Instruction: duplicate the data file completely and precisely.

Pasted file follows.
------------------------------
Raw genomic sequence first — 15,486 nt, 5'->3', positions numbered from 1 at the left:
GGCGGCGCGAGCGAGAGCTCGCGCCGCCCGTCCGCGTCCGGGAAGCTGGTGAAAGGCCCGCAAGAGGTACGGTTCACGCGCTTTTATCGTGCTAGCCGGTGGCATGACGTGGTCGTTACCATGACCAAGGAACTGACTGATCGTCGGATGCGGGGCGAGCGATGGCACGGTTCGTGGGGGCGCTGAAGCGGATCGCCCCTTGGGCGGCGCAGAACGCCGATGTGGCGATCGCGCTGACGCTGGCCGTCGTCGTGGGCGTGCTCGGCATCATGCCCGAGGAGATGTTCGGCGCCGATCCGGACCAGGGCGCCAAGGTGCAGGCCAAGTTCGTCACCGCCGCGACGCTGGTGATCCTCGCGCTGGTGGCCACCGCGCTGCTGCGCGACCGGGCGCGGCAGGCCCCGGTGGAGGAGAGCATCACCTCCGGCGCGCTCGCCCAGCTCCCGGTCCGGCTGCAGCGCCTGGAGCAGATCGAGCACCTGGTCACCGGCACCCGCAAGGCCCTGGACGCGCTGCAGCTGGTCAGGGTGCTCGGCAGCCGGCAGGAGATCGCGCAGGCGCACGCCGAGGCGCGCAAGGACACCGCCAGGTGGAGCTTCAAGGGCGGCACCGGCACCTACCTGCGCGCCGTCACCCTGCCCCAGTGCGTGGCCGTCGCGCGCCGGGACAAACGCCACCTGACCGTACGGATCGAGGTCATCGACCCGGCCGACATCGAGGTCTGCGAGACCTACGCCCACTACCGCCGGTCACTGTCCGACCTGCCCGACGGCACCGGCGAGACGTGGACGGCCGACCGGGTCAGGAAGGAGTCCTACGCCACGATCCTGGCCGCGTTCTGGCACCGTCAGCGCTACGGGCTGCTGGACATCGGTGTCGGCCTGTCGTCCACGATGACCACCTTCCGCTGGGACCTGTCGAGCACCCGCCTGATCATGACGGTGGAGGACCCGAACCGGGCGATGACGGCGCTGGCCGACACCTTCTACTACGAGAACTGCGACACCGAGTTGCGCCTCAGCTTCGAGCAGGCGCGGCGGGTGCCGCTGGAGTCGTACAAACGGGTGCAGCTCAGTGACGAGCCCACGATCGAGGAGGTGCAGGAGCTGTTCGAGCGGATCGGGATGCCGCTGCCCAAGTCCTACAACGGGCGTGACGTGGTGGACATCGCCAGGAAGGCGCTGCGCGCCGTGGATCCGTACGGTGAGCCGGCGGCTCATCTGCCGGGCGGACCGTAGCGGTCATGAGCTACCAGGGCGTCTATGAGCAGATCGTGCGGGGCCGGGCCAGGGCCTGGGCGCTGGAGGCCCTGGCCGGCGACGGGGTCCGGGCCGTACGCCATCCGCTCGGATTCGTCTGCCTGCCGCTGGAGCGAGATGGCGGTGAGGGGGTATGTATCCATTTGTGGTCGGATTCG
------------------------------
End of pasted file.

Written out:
Raw genomic sequence first — 15,486 nt, 5'->3', positions numbered from 1 at the left:
GGCGGCGCGAGCGAGAGCTCGCGCCGCCCGTCCGCGTCCGGGAAGCTGGTGAAAGGCCCGCAAGAGGTACGGTTCACGCGCTTTTATCGTGCTAGCCGGTGGCATGACGTGGTCGTTACCATGACCAAGGAACTGACTGATCGTCGGATGCGGGGCGAGCGATGGCACGGTTCGTGGGGGCGCTGAAGCGGATCGCCCCTTGGGCGGCGCAGAACGCCGATGTGGCGATCGCGCTGACGCTGGCCGTCGTCGTGGGCGTGCTCGGCATCATGCCCGAGGAGATGTTCGGCGCCGATCCGGACCAGGGCGCCAAGGTGCAGGCCAAGTTCGTCACCGCCGCGACGCTGGTGATCCTCGCGCTGGTGGCCACCGCGCTGCTGCGCGACCGGGCGCGGCAGGCCCCGGTGGAGGAGAGCATCACCTCCGGCGCGCTCGCCCAGCTCCCGGTCCGGCTGCAGCGCCTGGAGCAGATCGAGCACCTGGTCACCGGCACCCGCAAGGCCCTGGACGCGCTGCAGCTGGTCAGGGTGCTCGGCAGCCGGCAGGAGATCGCGCAGGCGCACGCCGAGGCGCGCAAGGACACCGCCAGGTGGAGCTTCAAGGGCGGCACCGGCACCTACCTGCGCGCCGTCACCCTGCCCCAGTGCGTGGCCGTCGCGCGCCGGGACAAACGCCACCTGACCGTACGGATCGAGGTCATCGACCCGGCCGACATCGAGGTCTGCGAGACCTACGCCCACTACCGCCGGTCACTGTCCGACCTGCCCGACGGCACCGGCGAGACGTGGACGGCCGACCGGGTCAGGAAGGAGTCCTACGCCACGATCCTGGCCGCGTTCTGGCACCGTCAGCGCTACGGGCTGCTGGACATCGGTGTCGGCCTGTCGTCCACGATGACCACCTTCCGCTGGGACCTGTCGAGCACCCGCCTGATCATGACGGTGGAGGACCCGAACCGGGCGATGACGGCGCTGGCCGACACCTTCTACTACGAGAACTGCGACACCGAGTTGCGCCTCAGCTTCGAGCAGGCGCGGCGGGTGCCGCTGGAGTCGTACAAACGGGTGCAGCTCAGTGACGAGCCCACGATCGAGGAGGTGCAGGAGCTGTTCGAGCGGATCGGGATGCCGCTGCCCAAGTCCTACAACGGGCGTGACGTGGTGGACATCGCCAGGAAGGCGCTGCGCGCCGTGGATCCGTACGGTGAGCCGGCGGCTCATCTGCCGGGCGGACCGTAGCGGTCATGAGCTACCAGGGCGTCTATGAGCAGATCGTGCGGGGCCGGGCCAGGGCCTGGGCGCTGGAGGCCCTGGCCGGCGACGGGGTCCGGGCCGTACGCCATCCGCTCGGATTCGTCTGCCTGCCGCTGGAGCGAGATGGCGGTGAGGGGGTATGTATCCATTTGTGGTCGGATTCG